A blog follower recently left a comment on my article, Turning Complaints Into Requests, asking me to define “emotional affair.”
It’s a good question.
You may have a sense that you know an emotional affair when you see one, but couples sometimes disagree about whether or not a certain relationship was—or is—an emotional affair.
Betrayed partners often perceive an emotional affair as a greater threat to their relationship than one that is primarily sexual. That’s because deeper emotional connection more closely mirrors the kind of attachment found in long-term committed relationships.
An emotional affair involves the participation of two people. The affair may include physical affection, but does not include sexual contact. A fantasy relationship that exists only in a person’s mind or their thoughts is not an emotional affair.
Here are 5 factors that strongly indicate that a person is engaged in an emotional affair:
Discussing Intimate Details About Your Primary Relationship
When choosing what to share about your primary relationship with other people, there are many factors to consider including the context in which you know the other person (friend, co-worker, or family member, for example) and the type of information you share.
Generally speaking, the type of information you share with another person about your primary relationship should correspond to how close you are to the person with whom you are sharing the information. For example, you would not tell a complete stranger you just met intimate details about your relationship or your spouse. However, you might share this information with a trusted friend, a therapist, or sponsor.
Intimate details about your primary relationship include the type and quality of your sexual relationship, sensitive or very private information about your spouse, or how you feel about your spouse, especially if those feelings are negative.
Sharing Information Not Shared With Your Spouse
When you share with another person who is not a trusted friend, therapist, or sponsor intimate, private thoughts and feelings that you are not sharing with your spouse, you create secrets in your primary relationship. When you begin to hold secrets from your spouse, there is a very high likelihood that you are involved in an emotional affair.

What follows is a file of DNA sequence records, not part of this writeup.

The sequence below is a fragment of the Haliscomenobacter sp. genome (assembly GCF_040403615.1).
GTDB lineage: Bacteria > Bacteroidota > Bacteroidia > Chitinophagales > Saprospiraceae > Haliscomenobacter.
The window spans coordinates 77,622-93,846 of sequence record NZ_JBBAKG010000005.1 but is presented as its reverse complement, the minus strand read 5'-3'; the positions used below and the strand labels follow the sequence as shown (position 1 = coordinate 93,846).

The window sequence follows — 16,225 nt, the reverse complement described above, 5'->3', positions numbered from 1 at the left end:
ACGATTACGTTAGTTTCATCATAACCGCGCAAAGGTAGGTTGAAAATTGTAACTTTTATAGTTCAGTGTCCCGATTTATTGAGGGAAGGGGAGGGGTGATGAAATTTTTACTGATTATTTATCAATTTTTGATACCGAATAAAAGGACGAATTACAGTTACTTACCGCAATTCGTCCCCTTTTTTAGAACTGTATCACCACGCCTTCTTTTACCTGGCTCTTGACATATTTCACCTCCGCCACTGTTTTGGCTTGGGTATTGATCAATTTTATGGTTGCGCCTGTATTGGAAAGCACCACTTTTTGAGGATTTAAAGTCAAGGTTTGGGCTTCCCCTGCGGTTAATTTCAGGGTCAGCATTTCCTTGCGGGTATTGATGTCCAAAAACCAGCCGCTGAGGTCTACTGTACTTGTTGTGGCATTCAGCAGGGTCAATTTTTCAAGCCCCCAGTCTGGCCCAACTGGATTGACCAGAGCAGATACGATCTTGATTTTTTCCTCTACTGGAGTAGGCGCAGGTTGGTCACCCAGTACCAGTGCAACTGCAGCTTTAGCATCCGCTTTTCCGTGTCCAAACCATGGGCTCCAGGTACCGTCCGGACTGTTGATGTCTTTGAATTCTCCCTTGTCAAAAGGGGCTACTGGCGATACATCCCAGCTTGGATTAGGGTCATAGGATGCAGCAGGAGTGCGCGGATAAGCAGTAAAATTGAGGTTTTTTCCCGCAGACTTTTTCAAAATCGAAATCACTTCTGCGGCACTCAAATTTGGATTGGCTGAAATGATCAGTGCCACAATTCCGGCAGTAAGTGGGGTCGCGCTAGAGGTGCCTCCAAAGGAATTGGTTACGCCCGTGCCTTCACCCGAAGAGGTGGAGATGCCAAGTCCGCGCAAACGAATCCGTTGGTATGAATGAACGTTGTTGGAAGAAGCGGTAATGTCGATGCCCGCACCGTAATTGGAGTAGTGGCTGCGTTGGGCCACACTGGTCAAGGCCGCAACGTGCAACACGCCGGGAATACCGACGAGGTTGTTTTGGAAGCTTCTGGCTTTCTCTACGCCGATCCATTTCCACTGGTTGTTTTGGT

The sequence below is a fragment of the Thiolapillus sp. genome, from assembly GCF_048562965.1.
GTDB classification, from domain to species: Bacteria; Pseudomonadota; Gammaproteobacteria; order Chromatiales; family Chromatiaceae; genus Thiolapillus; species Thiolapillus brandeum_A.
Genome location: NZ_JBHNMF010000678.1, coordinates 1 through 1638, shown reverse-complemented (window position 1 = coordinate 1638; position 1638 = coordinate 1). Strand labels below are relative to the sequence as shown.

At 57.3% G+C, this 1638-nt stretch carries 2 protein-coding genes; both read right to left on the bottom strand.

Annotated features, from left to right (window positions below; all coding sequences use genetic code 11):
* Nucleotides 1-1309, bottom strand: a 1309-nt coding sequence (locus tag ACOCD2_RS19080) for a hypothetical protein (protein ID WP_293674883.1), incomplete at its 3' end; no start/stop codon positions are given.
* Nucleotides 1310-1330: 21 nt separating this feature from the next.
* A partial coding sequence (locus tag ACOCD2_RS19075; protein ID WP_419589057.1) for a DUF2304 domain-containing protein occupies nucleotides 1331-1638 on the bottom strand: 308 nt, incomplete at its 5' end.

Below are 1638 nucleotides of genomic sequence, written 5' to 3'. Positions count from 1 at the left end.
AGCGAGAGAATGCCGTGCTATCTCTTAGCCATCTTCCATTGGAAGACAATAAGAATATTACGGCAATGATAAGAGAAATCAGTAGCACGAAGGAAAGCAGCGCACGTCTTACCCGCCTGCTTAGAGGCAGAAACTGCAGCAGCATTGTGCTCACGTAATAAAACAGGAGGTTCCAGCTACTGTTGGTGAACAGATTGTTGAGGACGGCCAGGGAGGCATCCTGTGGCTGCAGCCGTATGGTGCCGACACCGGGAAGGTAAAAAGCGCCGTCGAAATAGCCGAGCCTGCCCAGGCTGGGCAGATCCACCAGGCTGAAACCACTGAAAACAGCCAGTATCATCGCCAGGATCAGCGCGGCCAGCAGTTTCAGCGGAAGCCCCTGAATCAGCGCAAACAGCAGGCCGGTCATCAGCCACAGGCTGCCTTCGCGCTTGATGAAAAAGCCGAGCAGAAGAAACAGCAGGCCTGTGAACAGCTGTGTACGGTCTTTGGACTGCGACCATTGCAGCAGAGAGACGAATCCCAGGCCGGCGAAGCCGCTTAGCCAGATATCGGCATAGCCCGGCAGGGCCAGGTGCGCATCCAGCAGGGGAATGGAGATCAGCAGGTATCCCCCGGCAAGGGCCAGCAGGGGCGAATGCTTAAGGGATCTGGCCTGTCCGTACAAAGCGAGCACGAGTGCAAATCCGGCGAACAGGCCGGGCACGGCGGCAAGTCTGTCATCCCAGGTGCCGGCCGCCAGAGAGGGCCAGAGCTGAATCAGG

A dysfunctional—and highly seductive—bond is created when one person shares information, thoughts, and feelings that are not being shared with a primary partner. Sharing secrets is one of the most powerful and bonding experiences between two people engaged in an emotional affair, and is often how a person seeking an emotional or sexual affair seduces the other person.
When in doubt, if you are not willing to discuss a certain topic or your thoughts and feelings with your spouse, the only people you should share that information with are those with whom you are not emotionally or sexually attracted to who can help you sort through and process what you are experiencing.
Discussing Sexual Matters
Sexual experiences, thoughts, or preferences are highly private information and should only be shared with your closest friends, or a therapist, clergy, coach, or sponsor, for example. Discussing sexual matters with someone other than your spouse or support circle to whom you are emotionally or sexually attracted is extremely dangerous—and damaging—to your primary relationship.
If you are minimizing, hiding, concealing, or in any way attempting to misrepresent the type or amount of contact you are having with another person you feel an emotional or sexual attraction to, there is a strong likelihood you are engaged in an emotional affair.
Ongoing Emotional Support
If you find yourself in a situation where you are seeking or getting ongoing emotional support or comfort from someone other than your spouse, especially if you are minimizing or hiding your contact with that person, you are likely headed toward—or engaged in—an emotional affair.
Emotional support and comfort includes verbal expressions of affection, flirting, sympathy, or offers of various types of help or assistance.
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© Vicki Tidwell Palmer, LCSW (2018)